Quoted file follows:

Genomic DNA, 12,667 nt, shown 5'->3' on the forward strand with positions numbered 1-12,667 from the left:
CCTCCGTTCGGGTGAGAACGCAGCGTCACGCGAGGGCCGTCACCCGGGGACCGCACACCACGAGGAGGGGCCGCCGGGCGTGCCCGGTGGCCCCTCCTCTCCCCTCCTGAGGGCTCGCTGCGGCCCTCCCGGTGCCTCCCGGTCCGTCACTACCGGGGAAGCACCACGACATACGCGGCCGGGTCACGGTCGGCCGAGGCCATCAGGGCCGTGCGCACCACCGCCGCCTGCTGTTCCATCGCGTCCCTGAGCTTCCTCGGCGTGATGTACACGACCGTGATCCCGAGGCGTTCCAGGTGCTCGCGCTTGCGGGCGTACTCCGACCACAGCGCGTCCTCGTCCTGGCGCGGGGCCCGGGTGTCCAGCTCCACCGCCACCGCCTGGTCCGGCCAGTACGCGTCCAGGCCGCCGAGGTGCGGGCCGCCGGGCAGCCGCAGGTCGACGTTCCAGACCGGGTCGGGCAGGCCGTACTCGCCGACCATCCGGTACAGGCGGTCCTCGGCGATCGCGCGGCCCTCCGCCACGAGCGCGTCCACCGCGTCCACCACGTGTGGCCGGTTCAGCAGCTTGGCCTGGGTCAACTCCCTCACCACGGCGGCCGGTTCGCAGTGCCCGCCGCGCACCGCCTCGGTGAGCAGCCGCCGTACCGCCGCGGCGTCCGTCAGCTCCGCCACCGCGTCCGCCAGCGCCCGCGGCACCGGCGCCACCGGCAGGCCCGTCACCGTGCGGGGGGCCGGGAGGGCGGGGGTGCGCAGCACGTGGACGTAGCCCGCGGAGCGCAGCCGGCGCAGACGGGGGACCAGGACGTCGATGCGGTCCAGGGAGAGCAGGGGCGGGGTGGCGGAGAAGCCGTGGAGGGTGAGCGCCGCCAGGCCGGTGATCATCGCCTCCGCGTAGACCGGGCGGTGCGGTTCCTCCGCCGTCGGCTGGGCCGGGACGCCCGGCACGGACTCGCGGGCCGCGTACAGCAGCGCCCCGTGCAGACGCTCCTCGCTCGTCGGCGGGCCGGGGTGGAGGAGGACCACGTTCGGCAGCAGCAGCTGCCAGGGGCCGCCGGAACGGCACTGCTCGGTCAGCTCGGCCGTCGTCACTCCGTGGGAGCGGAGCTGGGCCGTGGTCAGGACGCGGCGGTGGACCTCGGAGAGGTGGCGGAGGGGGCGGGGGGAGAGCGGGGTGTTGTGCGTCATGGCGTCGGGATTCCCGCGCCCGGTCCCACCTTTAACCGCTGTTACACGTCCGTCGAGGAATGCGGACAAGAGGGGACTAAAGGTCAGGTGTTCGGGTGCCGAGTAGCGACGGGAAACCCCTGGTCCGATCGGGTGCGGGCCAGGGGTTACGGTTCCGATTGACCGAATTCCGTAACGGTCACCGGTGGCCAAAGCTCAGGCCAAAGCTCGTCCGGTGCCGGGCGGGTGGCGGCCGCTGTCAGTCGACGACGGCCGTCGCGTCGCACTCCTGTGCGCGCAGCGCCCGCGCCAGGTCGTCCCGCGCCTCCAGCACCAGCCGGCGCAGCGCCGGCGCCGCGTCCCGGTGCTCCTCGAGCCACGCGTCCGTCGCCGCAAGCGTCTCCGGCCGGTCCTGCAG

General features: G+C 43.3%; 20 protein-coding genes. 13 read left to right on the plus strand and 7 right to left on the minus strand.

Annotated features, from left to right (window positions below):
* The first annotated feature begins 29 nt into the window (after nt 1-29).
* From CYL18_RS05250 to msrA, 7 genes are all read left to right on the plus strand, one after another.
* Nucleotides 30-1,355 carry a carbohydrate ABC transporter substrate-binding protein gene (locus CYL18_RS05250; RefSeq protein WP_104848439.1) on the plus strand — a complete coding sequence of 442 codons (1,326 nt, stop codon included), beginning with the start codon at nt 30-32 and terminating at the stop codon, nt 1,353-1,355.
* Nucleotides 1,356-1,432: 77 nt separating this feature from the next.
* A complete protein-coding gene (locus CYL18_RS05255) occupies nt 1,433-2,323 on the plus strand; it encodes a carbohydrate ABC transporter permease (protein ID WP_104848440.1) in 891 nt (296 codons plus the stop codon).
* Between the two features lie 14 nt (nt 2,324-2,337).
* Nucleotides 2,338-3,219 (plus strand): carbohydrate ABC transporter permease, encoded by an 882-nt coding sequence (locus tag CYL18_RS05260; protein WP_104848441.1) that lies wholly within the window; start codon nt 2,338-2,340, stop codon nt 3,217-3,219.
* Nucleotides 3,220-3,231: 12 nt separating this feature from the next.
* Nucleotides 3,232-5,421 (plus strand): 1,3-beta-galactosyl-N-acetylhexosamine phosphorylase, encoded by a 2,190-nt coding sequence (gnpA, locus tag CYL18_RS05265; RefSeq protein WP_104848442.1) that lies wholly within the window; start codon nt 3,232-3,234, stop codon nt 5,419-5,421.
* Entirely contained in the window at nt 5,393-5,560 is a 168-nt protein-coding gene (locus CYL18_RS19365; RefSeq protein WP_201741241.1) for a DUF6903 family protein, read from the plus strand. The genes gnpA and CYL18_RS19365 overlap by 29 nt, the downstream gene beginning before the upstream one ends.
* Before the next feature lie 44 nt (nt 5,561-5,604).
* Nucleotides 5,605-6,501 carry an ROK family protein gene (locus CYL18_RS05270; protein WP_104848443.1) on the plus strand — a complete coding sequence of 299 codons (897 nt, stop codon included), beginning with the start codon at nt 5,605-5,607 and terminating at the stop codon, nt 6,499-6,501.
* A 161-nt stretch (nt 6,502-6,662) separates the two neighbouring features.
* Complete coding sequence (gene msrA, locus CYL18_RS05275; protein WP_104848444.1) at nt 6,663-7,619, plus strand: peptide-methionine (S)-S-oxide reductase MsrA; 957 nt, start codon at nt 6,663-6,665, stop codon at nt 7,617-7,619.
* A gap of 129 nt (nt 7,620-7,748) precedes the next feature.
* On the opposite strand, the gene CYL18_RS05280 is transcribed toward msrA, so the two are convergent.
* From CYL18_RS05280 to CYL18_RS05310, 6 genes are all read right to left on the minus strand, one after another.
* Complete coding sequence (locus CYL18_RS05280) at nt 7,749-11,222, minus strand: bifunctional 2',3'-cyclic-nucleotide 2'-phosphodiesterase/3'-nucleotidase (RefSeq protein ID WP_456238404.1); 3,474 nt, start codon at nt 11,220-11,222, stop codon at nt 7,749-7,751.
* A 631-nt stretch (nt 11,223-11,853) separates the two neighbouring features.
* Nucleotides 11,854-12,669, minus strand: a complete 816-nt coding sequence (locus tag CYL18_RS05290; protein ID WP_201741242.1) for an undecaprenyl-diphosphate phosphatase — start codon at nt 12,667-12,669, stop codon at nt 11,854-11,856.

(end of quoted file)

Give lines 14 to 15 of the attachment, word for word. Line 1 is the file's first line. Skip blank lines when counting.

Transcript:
* Entirely contained in the window at nt 5,393-5,560 is a 168-nt protein-coding gene (locus CYL18_RS19365; RefSeq protein WP_201741241.1) for a DUF6903 family protein, read from the plus strand. The genes gnpA and CYL18_RS19365 overlap by 29 nt, the downstream gene beginning before the upstream one ends.
* Before the next feature lie 44 nt (nt 5,561-5,604).